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The beginnings of royal pledging in the Kingdom of Hungary


Then, it is known to all what great and frequent dangers attended and arose in the affairs of the royal majesty and the whole country by the pledging and temporary alienation of the real and just revenues of the Holy Crown of the kingdom to diverse persons, as was done hitherto.

(Decreta regni, pp. 177-9)

With these words, the first article of the royal decree promulgated at the diet of 1514 begins. Its prominent place assigned in the decree shows clearly how pressing the issue of pledged and alienated royal revenues and possession became for the crown of Hungary in the early 16th century. In accordance with this as well, the measures prescribed by the decree reflect the severity of the problem. It was decided at the diet that half of pledged and alienated royal possessions and revenues had to be returned to the king after his remaining debts had been cleared away. Four years later, even more drastic measures were taken at another diet, as a new decree ordered that not only half of pledged and leased royal rights and revenues had to be returned to the king, as had been formerly decided, but all of it (CIH, p. 756).

While similar regulations concerning the recovery of pledged royal possessions emerged in other parts of Central Europe in this period, the problem gained special importance in Hungary because of the looming Ottoman threat and because of how great a financial challenge this posed to the kingdom (Ludwig 1984, pp. 113-17, 121; Matuszewski 1997, pp. 52-3; Isenmann 1999, pp. 253, 265). On the one hand, the royal revenues had dwindled during the Jagiellonians’ rule in comparison to the earlier period. This was partly because the number of taxable tenants dropped in the southern regions of the kingdom, but also because not all royal revenues were collected for the treasury owing to various military and fiscal reforms of the late 15th century. Finally, the continuous putting in pledge and alienation of the royal domains and revenues had also greatly contributed to theemergence of this situation (Neumann et al. 2019, pp. 57-9; Fogel 1913, pp. 14-15. Palosfalvi 2018, p. 455). On the other hand, not only were the revenues lower, but expenses became so high that it was not always possible to meet them, sometimes not even the treasury’s basic expenditures. For fending off the Ottoman danger, a chain of castles and forts were erected alongside the southern border already in the first part of the 15th century and later extended with new ones. This defence system could fulfil its purpose entirely only if armed troops were stationed in the castles. To this end, a permanent army was established in the kingdom which was, at that time, one of the earliest on the continent, but its costs represented an enormous financial burden for the kingdom. The most severe financial troubles came forward when, besides paying the castles’ garrisons, troops were raised for planned military campaigns and their wages had to be covered as well. The case of the year 1522 is known from closer research and it shows a gloomy picture. That year, the royal revenues most likely remained short of the expenditures by a small margin despite the extraordinary tax levied for recruiting mercenaries (C. Toth 2016, pp. 124, 126-7, Palosfalvi 2018, pp. 4, 455). Considering all this, it is understandable that the recovery of pledges became such a cardinal issue for a treasury that was striving to complement its revenues by almost all possible means. Despite the ordinances of the diets their stipulations were not completely fulfilled, partly because some of the royal possessions were pledged exactly for military service (Kubinyi 2006, p. 306; Palosfalvi 2018, p. 460).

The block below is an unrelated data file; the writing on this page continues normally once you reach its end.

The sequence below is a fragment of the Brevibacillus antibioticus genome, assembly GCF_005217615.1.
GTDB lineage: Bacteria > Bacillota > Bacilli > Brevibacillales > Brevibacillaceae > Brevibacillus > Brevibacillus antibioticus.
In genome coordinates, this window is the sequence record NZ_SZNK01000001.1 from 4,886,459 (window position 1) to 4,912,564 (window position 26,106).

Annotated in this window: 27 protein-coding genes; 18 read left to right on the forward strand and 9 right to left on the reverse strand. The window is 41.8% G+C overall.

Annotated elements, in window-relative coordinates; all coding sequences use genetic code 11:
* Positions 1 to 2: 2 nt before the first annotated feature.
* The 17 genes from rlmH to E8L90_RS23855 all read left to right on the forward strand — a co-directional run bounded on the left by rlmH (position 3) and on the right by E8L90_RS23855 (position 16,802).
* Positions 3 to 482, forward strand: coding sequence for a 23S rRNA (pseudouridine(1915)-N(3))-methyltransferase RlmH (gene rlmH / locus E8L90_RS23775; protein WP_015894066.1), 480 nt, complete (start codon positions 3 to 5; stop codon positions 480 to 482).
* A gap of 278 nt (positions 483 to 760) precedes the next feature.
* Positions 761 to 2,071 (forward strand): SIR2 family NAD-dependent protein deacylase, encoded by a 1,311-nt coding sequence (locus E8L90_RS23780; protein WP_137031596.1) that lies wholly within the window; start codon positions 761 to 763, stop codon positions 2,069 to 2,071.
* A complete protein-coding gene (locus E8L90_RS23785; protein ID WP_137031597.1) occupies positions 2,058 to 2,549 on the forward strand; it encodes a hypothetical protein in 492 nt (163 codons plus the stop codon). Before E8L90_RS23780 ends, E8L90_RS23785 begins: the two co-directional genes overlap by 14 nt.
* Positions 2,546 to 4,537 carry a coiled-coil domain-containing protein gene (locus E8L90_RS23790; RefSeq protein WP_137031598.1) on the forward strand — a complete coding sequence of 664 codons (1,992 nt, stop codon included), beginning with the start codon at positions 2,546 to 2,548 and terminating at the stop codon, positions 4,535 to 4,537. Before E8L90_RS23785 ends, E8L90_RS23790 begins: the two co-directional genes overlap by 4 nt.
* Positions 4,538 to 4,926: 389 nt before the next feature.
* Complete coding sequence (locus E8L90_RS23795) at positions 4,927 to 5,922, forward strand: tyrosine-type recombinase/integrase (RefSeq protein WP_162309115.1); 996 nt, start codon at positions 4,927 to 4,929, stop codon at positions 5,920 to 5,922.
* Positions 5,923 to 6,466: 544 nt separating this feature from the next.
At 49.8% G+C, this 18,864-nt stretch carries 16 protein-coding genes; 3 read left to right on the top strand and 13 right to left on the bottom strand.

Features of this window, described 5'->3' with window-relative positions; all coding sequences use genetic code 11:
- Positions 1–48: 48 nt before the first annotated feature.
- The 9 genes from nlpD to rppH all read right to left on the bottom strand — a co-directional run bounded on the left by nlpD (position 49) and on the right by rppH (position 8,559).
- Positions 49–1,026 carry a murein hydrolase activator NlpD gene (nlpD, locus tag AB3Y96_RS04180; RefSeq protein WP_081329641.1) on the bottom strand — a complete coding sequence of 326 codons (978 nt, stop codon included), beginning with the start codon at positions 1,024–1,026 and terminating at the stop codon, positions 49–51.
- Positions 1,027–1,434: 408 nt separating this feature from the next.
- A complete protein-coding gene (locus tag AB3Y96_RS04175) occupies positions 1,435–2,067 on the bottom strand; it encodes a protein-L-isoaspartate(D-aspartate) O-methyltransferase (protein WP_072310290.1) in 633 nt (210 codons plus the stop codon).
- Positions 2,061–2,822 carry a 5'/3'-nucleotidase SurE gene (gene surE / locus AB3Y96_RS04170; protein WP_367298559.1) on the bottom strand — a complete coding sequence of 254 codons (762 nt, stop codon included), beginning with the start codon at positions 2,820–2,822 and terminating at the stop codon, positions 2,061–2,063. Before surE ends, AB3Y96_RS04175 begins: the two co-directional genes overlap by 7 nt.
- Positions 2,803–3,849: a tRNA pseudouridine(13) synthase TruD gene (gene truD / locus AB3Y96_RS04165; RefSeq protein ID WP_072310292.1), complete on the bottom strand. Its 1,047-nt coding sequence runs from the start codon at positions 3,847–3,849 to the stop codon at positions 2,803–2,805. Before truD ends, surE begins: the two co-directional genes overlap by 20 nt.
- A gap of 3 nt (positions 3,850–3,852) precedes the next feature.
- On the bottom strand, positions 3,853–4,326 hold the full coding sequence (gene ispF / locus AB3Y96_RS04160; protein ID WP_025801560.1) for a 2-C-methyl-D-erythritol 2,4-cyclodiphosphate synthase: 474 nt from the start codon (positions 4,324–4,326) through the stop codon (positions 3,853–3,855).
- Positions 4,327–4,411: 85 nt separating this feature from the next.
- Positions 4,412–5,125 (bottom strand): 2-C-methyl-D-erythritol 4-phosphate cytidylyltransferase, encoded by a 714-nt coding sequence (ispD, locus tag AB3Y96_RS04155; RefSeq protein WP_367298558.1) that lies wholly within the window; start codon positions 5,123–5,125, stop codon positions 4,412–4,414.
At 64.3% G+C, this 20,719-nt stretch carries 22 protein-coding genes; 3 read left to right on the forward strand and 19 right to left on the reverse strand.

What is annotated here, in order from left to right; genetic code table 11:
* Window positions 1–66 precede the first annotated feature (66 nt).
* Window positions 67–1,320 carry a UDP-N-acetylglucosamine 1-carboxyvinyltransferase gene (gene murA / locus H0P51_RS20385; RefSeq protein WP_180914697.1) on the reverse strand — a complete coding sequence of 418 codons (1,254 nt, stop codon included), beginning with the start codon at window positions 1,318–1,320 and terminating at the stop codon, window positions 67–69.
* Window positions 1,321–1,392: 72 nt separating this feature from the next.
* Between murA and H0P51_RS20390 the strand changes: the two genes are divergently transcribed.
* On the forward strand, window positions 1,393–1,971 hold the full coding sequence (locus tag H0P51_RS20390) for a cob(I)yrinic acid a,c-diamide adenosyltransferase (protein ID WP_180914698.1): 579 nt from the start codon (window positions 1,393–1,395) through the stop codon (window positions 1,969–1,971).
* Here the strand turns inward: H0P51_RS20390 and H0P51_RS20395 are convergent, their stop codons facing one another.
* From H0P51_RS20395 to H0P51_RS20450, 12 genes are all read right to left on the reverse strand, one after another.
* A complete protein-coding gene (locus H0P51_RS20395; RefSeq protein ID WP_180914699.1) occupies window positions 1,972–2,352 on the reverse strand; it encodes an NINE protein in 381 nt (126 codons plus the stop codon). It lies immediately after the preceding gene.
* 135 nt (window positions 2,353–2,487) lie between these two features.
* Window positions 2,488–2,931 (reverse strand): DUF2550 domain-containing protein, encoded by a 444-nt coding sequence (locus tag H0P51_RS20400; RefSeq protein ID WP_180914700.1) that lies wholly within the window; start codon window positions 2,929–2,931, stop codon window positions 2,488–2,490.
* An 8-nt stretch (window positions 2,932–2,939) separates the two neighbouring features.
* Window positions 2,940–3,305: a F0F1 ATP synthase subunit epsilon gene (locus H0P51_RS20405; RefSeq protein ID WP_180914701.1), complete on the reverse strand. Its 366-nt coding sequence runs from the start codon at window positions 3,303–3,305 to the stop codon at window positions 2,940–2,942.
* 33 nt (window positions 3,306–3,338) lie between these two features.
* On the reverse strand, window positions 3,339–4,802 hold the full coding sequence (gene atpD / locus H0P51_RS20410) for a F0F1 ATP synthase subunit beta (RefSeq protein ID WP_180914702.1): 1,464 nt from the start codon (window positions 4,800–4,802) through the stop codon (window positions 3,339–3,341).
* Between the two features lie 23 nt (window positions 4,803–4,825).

This is how crucial the issue of the pledged royal lands became in late medieval Hungary before the Ottoman conquest. The aim of the present study is to trace back the roots of this process and to present the emergence of pledging in the royal finances, and to highlight under what circumstances it could become an important element of these finances.

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